Farmers are being asked to check for middens – tennis ball-sized plugs constructed by earthworms – when monitoring their soils.

New research, led by Scotland’s Rural University College (SRUC), has found these plugs made of straw, plant debris and stones, cover up to 42% of the soil surface in regenerative agriculture fields.

Importantly, these ‘middened’ patches – the area underlying the middens – are biological hotspots with high earthworm densities and very biologically active and porous soil.

Middens, which are built by lumbricus terrestris earthworms to plug their vertical burrows, are more common in areas where conservation agriculture and regenerative practices such as no-tillage soil management are used.

Soil monitoring

Lead researcher Jackie Stroud, a research fellow and senior lecturer in farming systems at SRUC, said:

“We would recommend that during soil monitoring, farmers check for the presence of middens to avoid underestimating biodiversity and misunderstanding soil health.”

Further research has found that these earthworms choose pathogen-infected straw to construct their middens, which has implications for reducing pesticide use and improving crop disease management.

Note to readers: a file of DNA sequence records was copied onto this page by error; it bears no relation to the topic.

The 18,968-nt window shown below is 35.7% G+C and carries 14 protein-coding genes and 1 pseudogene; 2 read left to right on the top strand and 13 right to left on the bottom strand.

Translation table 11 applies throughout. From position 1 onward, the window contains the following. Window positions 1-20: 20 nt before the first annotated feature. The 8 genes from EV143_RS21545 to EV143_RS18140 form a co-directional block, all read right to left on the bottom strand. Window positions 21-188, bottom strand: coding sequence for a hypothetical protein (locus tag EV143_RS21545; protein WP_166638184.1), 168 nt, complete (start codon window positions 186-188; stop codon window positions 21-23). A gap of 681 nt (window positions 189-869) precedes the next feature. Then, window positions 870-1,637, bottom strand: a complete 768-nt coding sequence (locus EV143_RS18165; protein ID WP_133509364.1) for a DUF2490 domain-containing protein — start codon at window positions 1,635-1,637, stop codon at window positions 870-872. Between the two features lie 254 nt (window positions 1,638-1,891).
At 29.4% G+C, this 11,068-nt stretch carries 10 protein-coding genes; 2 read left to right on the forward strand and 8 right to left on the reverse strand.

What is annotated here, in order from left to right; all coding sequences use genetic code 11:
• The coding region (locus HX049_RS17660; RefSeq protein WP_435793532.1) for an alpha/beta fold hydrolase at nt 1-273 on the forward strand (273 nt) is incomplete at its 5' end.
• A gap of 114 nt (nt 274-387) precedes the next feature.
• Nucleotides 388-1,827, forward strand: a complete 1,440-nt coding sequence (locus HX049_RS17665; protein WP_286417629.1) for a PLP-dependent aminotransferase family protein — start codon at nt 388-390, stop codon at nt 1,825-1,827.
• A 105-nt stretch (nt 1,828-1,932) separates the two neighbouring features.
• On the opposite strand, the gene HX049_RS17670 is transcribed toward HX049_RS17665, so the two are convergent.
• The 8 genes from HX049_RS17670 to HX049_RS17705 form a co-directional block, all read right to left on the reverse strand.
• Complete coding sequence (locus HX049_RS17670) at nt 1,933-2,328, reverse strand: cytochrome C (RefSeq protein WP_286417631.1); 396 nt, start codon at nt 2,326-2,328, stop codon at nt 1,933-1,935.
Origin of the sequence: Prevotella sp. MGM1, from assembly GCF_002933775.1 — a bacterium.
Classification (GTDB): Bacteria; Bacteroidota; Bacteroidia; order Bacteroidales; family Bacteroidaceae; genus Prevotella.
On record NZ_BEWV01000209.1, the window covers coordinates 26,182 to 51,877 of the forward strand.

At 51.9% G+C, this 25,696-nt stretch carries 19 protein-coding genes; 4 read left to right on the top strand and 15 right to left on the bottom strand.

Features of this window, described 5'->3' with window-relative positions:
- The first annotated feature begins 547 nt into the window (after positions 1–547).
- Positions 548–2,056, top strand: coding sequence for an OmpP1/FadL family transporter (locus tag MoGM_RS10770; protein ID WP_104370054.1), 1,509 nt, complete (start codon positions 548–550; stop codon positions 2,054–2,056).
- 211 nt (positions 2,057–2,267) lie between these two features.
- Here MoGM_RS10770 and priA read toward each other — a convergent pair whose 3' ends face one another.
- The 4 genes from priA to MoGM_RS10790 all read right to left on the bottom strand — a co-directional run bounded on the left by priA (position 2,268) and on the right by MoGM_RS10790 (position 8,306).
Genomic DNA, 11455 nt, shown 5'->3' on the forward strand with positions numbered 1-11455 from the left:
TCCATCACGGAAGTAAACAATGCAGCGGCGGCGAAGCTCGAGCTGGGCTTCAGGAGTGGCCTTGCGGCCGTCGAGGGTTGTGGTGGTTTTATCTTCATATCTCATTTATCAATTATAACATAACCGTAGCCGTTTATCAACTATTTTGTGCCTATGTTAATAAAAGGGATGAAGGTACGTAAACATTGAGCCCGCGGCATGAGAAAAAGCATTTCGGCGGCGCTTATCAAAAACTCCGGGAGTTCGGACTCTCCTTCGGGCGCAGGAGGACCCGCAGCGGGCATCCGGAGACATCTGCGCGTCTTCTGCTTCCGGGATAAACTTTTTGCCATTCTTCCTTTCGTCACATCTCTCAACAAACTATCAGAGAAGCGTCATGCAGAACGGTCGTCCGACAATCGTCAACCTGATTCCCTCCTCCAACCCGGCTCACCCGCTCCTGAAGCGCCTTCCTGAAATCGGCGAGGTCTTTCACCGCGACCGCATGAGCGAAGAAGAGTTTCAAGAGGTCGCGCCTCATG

Additional work carried out by SRUC scientists compared the biophysical properties of middened soil to general soil across an experimental field trial recently converted to no-tillage soil management practices.

They measured water-stable aggregation, soil porosity at scales relevant to water storage and gas diffusion and invertebrate feeding activity.

It was found that middened areas covered up to 13% of the field trial and were associated with significantly improved aggregate stability and porosity compared to the general soil.

Benefits of earthworms

The latest trial work carried out by SRUC builds on the bank of knowledge already amassed, regarding the benefits that earthworms deliver, where soil health and quality are concerned.

They till, separate and fertilise the soil, breaking down organic manures into plant available forms, improving the soil structure as well as the nutrient and water holding qualities of soil.

Earthworms eat organic manures and waste such as slurry and farmyard manure providing healthy soil and organic fertiliser in return.

As worms move through soil and decaying organic matter, they ingest and aerate depositing castings as they go. These castings are rich in nutrients and beneficial soil organisms.

A worm’s gut contains enzymes and masses of bacteria and microbes and everything that passes through the gut of an earthworm is coated with these beneficial microbes and bacteria. It is these microbes which play a major role in determining soil fertility.

The worm cast restores microbial richness and diversity to soil that has been exposed to chemicals in sprays and chemical fertilisers. Soil structure is hugely influenced by earthworm aeration and drainage channels.

Compacted soils will show a distinct lack of earthworms which in turn will lead to increased drainage problems.

Soil compaction caused by livestock and machinery, along with prolonged wet weather conditions, will make soils difficult for earthworms to work and collapse existing channels formed by earthworms.